Corporate crisis comes in many shapes and sizes, from a sudden serious cash flow problem to a terrorist attack or natural disaster. Whatever the circumstances, trouble always comes home to roost in the finance department — and financial managers must pick up the pieces. Here's how to prepare for crisis and manage in the face of adversity.
Crisis Management Avoidance Tactics Properties of the Organization
Properties of the Environment
- Our size will protect us.
- Excellent, well-managed companies do not have crises.
- Our special location will protect us.
- Certain crises only happen to others.
- Crisis management or crisis prevention is a luxury.
- Employees who bring bad news deserve to be punished.
- Our employees are so dedicated that we can trust them without question.
- Desirable business ends justify the taking of high-risk means.
Properties of Crises
- If a major crisis happens, someone else will rescue us.
- The environment is benign (we can effectively buffer ourselves from the environment).
- Nothing new has really occurred that warrants change.
- Crisis management is someone else's responsibility.
- Accidents are just a cost of doing business.
- Most crises turn out not to be very important.
- Each crisis is so unique that it is not possible to prepare for them.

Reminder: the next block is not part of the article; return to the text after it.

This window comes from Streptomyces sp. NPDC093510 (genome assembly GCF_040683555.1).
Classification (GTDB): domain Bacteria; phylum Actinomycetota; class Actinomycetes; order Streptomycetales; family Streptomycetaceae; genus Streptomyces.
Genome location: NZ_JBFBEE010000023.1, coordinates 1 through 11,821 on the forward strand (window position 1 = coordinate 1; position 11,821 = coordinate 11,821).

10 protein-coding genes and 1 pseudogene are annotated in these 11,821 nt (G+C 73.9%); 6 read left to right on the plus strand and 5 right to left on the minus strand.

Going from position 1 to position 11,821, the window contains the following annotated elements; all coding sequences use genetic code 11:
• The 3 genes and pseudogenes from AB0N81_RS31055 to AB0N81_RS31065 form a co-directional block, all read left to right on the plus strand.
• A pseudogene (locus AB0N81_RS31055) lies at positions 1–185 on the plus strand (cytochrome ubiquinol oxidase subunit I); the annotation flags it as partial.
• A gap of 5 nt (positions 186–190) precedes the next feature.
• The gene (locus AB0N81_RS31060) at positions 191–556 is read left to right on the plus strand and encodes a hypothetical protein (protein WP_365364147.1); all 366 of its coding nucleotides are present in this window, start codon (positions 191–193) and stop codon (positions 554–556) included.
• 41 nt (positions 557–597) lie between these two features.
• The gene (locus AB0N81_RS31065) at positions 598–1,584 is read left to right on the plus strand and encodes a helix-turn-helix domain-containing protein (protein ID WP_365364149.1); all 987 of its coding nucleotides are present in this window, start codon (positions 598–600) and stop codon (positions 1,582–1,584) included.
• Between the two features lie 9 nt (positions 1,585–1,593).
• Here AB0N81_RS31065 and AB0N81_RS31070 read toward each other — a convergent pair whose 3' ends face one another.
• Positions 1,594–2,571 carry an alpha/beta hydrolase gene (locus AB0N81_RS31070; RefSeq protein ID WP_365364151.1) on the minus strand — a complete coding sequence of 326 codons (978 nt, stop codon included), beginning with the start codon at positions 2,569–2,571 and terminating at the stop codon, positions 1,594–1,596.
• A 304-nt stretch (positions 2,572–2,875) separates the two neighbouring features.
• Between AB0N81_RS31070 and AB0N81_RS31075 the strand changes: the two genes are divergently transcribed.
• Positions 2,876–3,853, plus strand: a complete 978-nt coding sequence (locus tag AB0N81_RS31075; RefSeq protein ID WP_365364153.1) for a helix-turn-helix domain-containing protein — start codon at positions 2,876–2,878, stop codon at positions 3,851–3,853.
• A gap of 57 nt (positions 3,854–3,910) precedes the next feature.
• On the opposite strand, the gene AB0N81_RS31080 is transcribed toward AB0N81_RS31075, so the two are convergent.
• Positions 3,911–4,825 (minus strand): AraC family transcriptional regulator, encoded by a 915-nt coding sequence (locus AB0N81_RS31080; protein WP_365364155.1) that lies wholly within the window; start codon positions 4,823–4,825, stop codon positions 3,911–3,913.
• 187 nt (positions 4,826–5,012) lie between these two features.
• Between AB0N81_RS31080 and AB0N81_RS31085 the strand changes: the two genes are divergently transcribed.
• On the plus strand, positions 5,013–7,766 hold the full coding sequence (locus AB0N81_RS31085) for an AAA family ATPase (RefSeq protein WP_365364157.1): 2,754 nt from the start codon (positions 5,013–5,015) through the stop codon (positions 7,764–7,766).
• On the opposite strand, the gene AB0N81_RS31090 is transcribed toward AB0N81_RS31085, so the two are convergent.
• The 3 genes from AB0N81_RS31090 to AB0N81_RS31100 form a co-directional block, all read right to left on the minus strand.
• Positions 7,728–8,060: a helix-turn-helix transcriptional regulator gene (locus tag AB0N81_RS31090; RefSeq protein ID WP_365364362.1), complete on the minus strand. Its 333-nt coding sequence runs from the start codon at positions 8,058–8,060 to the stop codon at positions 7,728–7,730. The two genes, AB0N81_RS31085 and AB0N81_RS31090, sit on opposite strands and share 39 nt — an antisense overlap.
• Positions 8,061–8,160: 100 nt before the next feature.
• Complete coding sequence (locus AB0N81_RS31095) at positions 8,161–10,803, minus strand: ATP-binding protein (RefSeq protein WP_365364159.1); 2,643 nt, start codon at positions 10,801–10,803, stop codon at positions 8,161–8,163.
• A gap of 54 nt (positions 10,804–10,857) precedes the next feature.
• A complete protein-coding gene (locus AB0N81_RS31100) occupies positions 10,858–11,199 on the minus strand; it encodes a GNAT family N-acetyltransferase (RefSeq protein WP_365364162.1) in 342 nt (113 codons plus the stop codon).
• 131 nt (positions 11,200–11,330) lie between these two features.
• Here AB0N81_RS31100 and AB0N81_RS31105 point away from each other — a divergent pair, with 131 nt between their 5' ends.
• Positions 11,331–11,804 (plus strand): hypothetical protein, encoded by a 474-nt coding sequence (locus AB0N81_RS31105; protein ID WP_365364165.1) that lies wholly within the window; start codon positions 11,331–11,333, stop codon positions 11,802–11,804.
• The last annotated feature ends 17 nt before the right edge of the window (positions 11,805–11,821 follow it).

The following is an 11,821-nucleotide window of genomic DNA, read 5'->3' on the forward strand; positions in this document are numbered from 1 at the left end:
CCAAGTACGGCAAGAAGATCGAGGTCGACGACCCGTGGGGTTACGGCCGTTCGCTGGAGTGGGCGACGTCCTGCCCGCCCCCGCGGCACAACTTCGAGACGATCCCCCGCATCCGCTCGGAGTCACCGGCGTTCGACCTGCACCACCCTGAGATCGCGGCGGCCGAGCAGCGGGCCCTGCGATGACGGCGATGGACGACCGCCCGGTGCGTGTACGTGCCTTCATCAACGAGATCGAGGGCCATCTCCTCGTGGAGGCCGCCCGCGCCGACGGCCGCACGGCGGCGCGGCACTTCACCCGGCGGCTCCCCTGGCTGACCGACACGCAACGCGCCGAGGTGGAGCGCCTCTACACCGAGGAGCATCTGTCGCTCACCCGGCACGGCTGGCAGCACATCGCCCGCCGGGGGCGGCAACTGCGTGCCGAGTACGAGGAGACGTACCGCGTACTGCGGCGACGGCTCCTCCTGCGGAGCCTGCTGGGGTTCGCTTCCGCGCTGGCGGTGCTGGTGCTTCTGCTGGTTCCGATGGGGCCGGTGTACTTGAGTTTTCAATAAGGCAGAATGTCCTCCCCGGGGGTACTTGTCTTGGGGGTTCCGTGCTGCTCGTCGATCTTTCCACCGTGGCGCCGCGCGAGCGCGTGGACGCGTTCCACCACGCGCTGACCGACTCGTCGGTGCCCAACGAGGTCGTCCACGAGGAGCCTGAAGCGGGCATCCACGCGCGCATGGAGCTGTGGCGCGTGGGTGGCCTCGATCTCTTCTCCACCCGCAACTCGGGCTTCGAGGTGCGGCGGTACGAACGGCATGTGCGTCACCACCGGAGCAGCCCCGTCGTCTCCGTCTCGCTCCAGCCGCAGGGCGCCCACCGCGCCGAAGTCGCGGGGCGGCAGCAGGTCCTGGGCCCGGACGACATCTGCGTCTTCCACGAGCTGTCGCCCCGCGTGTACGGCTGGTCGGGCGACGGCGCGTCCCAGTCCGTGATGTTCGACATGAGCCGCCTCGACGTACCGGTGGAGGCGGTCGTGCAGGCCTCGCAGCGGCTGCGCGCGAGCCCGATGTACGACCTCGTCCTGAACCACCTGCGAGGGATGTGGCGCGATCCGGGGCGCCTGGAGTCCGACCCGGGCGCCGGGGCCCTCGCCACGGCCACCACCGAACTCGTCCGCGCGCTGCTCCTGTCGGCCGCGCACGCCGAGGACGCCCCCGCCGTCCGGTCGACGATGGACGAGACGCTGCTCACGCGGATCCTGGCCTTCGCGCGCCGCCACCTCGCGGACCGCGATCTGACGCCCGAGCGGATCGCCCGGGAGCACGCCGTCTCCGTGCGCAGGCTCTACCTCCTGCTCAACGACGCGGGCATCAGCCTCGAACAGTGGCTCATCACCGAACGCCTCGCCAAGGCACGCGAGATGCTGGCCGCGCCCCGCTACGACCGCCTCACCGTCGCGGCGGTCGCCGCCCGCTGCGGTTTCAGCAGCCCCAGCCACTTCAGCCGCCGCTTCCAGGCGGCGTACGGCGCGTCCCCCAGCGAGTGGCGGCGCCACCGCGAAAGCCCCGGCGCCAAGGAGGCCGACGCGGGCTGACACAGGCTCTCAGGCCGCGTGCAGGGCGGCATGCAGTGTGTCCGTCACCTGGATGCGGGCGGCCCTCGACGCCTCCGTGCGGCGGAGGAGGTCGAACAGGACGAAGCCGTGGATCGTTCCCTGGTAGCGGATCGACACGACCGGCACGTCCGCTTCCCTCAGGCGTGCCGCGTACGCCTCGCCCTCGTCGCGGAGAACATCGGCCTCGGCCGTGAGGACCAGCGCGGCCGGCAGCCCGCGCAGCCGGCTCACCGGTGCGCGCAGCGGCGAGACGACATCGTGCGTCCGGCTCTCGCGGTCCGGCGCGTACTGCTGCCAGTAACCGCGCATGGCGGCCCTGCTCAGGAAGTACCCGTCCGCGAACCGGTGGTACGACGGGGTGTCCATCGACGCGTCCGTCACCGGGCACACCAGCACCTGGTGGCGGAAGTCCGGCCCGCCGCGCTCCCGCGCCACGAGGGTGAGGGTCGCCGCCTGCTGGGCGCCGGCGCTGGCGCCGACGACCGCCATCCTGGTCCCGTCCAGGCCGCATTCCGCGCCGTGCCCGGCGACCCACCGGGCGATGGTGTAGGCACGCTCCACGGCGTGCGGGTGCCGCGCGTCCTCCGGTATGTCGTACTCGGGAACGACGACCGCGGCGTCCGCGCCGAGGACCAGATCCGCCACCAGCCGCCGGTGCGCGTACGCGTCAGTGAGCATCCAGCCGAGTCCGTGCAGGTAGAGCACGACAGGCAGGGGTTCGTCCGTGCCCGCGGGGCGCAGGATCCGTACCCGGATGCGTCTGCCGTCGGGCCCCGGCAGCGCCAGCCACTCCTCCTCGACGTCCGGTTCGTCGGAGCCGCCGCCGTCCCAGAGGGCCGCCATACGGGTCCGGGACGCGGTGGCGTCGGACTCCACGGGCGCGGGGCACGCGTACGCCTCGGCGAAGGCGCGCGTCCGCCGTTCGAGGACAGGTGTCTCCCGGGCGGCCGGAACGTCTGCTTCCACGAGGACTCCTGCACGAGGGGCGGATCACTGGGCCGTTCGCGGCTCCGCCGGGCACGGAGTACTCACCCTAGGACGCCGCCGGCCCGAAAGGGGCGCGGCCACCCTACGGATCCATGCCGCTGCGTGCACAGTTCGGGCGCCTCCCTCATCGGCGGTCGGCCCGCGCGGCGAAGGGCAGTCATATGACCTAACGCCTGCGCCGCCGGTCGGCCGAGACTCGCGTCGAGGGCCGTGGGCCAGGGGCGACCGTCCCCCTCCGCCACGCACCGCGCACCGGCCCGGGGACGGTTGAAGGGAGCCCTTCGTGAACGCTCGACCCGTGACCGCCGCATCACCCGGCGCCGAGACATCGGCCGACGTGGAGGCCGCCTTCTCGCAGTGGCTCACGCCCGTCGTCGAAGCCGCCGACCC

- Crises are isolated.
- Most crises resolve themselves; therefore, time is our best ally.
- Most, if not all, crises have technical solutions.
- It's enough to throw technical and financial "quick fixes" at a problem.
- Crises do not require special procedures.
- It is enough to react to a crisis once it has happened.
- Most crisis are the fault of a single, bad individual; therefore, we don't need to reexamine and redo our management structure and culture.
Adapted from "Crisis Management: A Diagnostic Guide for Improving Your Organization's Crisis-Preparedness," by Ian I. Mitroff and Christine M. Pearson, Jossey-Bass Inc., San Francisco, 1993.
Henry Kissinger once said, "There can't be a crisis next week. My schedule is already full." Thinking about a corporate crisis is neither pleasant nor rewarding. Planning for a potential crisis can be overwhelming and somewhat nebulous — with no quantifiable return on the investment of time. But crises cost money, and whether the crisis is embezzlement or an industrial accident, it will ultimately come barreling through the front door of the finance office.
What Is a Crisis?
It's any unexpected event that can harm a company and/or its employees. A crisis can result in lost sales and revenues, damage to a company's reputation, lawsuits and physical injury to employees. Most of us tend to think of a crisis as a big, dramatic event like an earthquake or other natural disaster, a hostile takeover, the sudden death of a key executive, a labor strike or a terrorist attack. But many crises are triggered by less dramatic incidents, like a cash flow problem, loss of a key customer, a faltering partnership, cancellation of a line of credit, cost overruns or adverse government actions or laws.
Financial managers are aware of most threats to their immediate domain. However, Steve Albrecht, author of "Crisis Management for Corporate Self-Defense," says, "Almost anything that happens in business that is negative — any sort of crisis-management episode — is going to cost money, both obvious as well as hidden costs. I never have a problem articulating the money issues of a crisis."